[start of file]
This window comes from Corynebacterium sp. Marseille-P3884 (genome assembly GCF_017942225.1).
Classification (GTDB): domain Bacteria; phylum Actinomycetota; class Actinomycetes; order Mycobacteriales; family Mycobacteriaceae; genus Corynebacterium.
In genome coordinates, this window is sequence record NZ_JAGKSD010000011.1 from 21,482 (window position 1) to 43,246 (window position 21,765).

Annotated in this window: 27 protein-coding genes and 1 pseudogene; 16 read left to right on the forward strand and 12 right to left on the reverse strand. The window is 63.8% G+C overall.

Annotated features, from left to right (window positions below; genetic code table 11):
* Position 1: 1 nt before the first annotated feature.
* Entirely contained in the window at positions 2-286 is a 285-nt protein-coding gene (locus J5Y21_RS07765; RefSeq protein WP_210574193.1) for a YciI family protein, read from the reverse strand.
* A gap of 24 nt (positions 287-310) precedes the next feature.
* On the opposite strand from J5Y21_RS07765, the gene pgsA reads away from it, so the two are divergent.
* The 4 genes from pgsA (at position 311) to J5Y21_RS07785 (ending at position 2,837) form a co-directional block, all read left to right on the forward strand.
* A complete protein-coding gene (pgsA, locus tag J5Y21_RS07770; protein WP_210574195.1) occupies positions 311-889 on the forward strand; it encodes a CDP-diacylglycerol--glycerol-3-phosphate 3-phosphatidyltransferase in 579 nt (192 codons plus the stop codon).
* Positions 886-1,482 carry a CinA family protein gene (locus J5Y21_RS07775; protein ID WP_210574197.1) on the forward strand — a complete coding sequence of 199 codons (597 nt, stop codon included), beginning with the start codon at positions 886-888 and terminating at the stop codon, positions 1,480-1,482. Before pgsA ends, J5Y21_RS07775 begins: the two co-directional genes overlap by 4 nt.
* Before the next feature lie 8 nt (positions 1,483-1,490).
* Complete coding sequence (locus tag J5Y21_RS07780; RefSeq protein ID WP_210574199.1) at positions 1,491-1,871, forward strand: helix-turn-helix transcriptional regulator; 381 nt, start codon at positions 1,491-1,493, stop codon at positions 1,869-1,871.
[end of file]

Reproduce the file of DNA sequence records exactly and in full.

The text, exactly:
This window comes from Corynebacterium sp. Marseille-P3884 (genome assembly GCF_017942225.1).
Classification (GTDB): domain Bacteria; phylum Actinomycetota; class Actinomycetes; order Mycobacteriales; family Mycobacteriaceae; genus Corynebacterium.
In genome coordinates, this window is sequence record NZ_JAGKSD010000011.1 from 21,482 (window position 1) to 43,246 (window position 21,765).

Annotated in this window: 27 protein-coding genes and 1 pseudogene; 16 read left to right on the forward strand and 12 right to left on the reverse strand. The window is 63.8% G+C overall.

Annotated features, from left to right (window positions below; genetic code table 11):
* Position 1: 1 nt before the first annotated feature.
* Entirely contained in the window at positions 2-286 is a 285-nt protein-coding gene (locus J5Y21_RS07765; RefSeq protein WP_210574193.1) for a YciI family protein, read from the reverse strand.
* A gap of 24 nt (positions 287-310) precedes the next feature.
* On the opposite strand from J5Y21_RS07765, the gene pgsA reads away from it, so the two are divergent.
* The 4 genes from pgsA (at position 311) to J5Y21_RS07785 (ending at position 2,837) form a co-directional block, all read left to right on the forward strand.
* A complete protein-coding gene (pgsA, locus tag J5Y21_RS07770; protein WP_210574195.1) occupies positions 311-889 on the forward strand; it encodes a CDP-diacylglycerol--glycerol-3-phosphate 3-phosphatidyltransferase in 579 nt (192 codons plus the stop codon).
* Positions 886-1,482 carry a CinA family protein gene (locus J5Y21_RS07775; protein ID WP_210574197.1) on the forward strand — a complete coding sequence of 199 codons (597 nt, stop codon included), beginning with the start codon at positions 886-888 and terminating at the stop codon, positions 1,480-1,482. Before pgsA ends, J5Y21_RS07775 begins: the two co-directional genes overlap by 4 nt.
* Before the next feature lie 8 nt (positions 1,483-1,490).
* Complete coding sequence (locus tag J5Y21_RS07780; RefSeq protein ID WP_210574199.1) at positions 1,491-1,871, forward strand: helix-turn-helix transcriptional regulator; 381 nt, start codon at positions 1,491-1,493, stop codon at positions 1,869-1,871.